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Common Glow-worm / Krijesnica

Lampyris noctiluca


These are beetles, as evidenced by the hard cases which close over the wings when they are not in use. Lampyris noctiluca presents a conspicuous sexual dimorphism. The males are winged, with brown elytra, a clearer pronotum and a large brown spot in the middle, while females are larviforme, wings are missing and they are often twice the size of the males (up to 25 mm in length). These beetles use their bioluminescence to attract mates. The adult females are mostly famed for their glow, although all stages of their life cycle are capable of glowing. The flightless larviform females sit in grass and low vegetation at dusk (typically 22 - 23 h, although in shaded places such as woods it will be earlier), turning their rear-ends upwards.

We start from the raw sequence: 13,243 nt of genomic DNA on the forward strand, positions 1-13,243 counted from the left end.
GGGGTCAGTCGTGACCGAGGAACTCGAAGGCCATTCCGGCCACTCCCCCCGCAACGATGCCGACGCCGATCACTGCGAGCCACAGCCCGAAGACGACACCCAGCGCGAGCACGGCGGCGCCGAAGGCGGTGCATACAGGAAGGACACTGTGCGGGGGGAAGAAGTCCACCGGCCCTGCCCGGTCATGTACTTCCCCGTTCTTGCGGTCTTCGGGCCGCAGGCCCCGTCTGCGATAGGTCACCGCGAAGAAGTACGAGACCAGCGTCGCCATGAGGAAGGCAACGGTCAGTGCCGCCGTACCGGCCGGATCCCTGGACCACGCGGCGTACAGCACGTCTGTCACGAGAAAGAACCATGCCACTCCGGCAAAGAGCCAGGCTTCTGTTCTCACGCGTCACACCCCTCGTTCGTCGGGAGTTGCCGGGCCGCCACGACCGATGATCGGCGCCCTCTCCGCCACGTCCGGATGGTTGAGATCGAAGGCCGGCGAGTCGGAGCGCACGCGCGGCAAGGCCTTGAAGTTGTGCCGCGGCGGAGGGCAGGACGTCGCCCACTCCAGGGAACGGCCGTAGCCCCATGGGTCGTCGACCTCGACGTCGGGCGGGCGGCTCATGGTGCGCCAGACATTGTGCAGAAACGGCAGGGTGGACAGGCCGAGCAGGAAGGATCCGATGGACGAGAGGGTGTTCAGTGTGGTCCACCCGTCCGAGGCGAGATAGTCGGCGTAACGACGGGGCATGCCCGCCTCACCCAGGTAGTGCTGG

The range of this beetle stretches from Portugal and Britain in the west, right across Europe and Asia to China in the east. It also survives further north than any other firefly, almost reaching the Arctic Circle. It is not found in North or South America. hey are found in old-growth grassland, especially on chalk and limestone soils. They are also found in verges, hedgebanks, and on heaths. The larvae live in sheltered places – under rocks and wood, but do crawl over different terrains.

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Spotted on May 9, 2013
Submitted on May 9, 2013

Spotted for Mission

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